From 6 April 2018 new rules were introduced regarding payments in lieu of notice (PILON) made on termination. Since then, all PILON, whether contractual or not, are liable to both tax and NIC, meaning non-contractual PILONs no longer benefit from the £30k tax-free threshold. There is a specific calculation that needs to be followed regarding the Post Employment Notice Payment (PENP) and this now has to be considered in all cases.
There are certain payments made on termination that fall within other tax exceptions, as long as the relevant qualifying conditions are met. These exceptions can include:
- Termination caused wholly on account of injury or disability;
- Employer makes a contribution to a tax-exempt pension scheme or an approved personal pension scheme;
- Employer pays the employee’s legal costs in connection with the termination; and
- Payments for outplacement counselling.
What is the NIC position on termination payments?
NIC are generally payable in respect of all termination payments to which an employee is entitled under the contract of employment. It is important to establish what the payment does relate to, in order to ensure that the correct approach to the NIC liability is taken. This may not necessarily be the same as the tax position.
Benefits in kind included in termination packages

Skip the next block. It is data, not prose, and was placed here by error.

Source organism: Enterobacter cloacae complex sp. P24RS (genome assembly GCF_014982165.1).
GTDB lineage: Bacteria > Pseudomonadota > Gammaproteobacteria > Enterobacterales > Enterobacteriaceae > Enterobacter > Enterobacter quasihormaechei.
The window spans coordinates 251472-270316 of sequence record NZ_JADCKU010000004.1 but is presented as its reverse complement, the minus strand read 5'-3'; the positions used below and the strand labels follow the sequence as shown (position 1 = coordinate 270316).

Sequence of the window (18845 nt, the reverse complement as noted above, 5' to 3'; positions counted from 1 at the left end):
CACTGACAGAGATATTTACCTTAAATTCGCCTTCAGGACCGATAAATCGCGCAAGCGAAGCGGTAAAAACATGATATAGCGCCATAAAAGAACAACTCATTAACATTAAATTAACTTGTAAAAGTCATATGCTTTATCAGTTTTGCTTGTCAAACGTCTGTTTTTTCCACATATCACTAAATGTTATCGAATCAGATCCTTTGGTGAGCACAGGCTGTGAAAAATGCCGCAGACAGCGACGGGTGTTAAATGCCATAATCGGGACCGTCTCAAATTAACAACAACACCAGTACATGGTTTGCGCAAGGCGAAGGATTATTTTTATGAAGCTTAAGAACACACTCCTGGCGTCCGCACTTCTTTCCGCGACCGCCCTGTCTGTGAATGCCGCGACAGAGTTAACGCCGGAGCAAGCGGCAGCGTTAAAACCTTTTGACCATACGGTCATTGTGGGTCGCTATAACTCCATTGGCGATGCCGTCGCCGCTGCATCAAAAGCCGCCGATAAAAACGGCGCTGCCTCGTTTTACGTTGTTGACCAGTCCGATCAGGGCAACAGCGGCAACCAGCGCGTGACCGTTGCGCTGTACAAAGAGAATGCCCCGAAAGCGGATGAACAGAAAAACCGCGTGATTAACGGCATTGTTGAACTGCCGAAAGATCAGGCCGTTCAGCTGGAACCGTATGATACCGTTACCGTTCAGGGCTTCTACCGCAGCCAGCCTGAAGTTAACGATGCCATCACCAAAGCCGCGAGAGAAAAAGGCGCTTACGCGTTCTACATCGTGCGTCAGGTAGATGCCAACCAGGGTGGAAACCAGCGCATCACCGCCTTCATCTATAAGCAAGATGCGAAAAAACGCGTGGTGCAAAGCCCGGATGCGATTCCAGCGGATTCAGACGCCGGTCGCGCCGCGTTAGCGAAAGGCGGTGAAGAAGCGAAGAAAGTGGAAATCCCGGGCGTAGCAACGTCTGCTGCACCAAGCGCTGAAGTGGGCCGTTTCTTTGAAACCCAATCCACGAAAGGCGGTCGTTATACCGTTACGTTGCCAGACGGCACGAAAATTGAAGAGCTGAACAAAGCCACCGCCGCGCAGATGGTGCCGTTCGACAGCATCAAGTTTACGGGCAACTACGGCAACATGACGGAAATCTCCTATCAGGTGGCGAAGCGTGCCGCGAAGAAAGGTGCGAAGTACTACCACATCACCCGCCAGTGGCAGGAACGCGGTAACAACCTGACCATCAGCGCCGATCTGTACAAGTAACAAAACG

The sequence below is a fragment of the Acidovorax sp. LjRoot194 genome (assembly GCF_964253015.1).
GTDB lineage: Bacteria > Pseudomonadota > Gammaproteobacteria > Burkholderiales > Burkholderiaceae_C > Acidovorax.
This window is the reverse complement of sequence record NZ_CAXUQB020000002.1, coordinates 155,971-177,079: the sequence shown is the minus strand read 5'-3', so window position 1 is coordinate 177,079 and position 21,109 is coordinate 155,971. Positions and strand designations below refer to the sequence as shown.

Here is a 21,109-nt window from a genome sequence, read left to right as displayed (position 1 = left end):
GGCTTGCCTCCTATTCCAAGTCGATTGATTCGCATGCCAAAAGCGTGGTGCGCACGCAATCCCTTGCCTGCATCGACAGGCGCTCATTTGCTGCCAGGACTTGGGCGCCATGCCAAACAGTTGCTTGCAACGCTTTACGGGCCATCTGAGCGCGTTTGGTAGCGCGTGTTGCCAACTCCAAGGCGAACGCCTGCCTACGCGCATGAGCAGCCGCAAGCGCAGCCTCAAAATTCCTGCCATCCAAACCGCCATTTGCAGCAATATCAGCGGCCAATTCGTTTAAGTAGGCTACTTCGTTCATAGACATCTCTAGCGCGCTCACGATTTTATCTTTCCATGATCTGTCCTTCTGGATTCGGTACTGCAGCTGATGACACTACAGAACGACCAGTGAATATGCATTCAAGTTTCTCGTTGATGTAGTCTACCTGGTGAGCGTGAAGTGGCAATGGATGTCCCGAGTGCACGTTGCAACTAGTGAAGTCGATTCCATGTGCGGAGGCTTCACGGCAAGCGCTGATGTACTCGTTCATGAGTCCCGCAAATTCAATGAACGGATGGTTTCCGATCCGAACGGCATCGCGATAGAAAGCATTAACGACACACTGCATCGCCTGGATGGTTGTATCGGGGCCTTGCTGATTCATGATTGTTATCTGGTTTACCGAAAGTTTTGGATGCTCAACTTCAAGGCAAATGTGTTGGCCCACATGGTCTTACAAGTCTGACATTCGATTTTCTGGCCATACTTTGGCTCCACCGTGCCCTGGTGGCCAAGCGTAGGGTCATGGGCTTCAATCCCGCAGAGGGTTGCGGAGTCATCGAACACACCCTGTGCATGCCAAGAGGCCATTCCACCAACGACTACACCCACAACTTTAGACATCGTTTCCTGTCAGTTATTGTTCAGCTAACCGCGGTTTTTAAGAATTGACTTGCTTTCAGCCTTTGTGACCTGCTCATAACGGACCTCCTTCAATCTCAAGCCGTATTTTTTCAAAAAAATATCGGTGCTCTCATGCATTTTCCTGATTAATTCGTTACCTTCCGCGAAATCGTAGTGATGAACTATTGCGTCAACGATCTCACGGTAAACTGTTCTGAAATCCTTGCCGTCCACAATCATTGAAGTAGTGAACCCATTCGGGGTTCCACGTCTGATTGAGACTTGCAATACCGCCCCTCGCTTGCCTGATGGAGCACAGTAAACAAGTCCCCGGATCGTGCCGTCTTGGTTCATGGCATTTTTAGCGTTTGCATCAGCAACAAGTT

Termination packages can also include benefits in kind, with the benefit being gifted to the employee or continuing to be provided for a specified period once the employment has ended, such as the use of a company car or provision of medical benefit. The benefit in kind is taxable and the value of the benefit may form part of the total taxable payment on which you can apply the £30k threshold.
For National Insurance purposes, where a benefit in kind continues to be provided post termination, Class 1A NIC remains payable until the benefit is returned or ceases. The employer will still need to account for the benefit through the P11D(b) end of year process and pay the resulting Class 1A NIC.
Reporting requirements to HMRC
Employers are required to send a written report to HMRC, detailing any termination packages which exceed the £30k threshold, and also include cash payments and non-cash benefits.
Changes from 6 April 2020
From 6 April 2020, a new Class 1A NIC charge was introduced on termination awards that exceed the £30k threshold that have not already been subject to Class 1 NIC deductions. For termination awards that fall within these new rules, the Class 1A NIC due needs to be reported and paid to HMRC via the real time information process and not via the P11D(b) process.
Points to remember
The tax and NIC position in respect of termination payments is not necessarily straightforward and presents a number of potential pitfalls. Ensuring that the correct approach is adopted can be particularly difficult, especially where a termination payment comprises a number of different elements.
It is important that employers understand the rules and have a suitable and robust system in place to enable them to navigate, process and determine the correct tax and NIC treatment.
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The content of this article is for guidance only and shall not constitute advice. Please seek independent advice or contact GuildHUB for information about its services.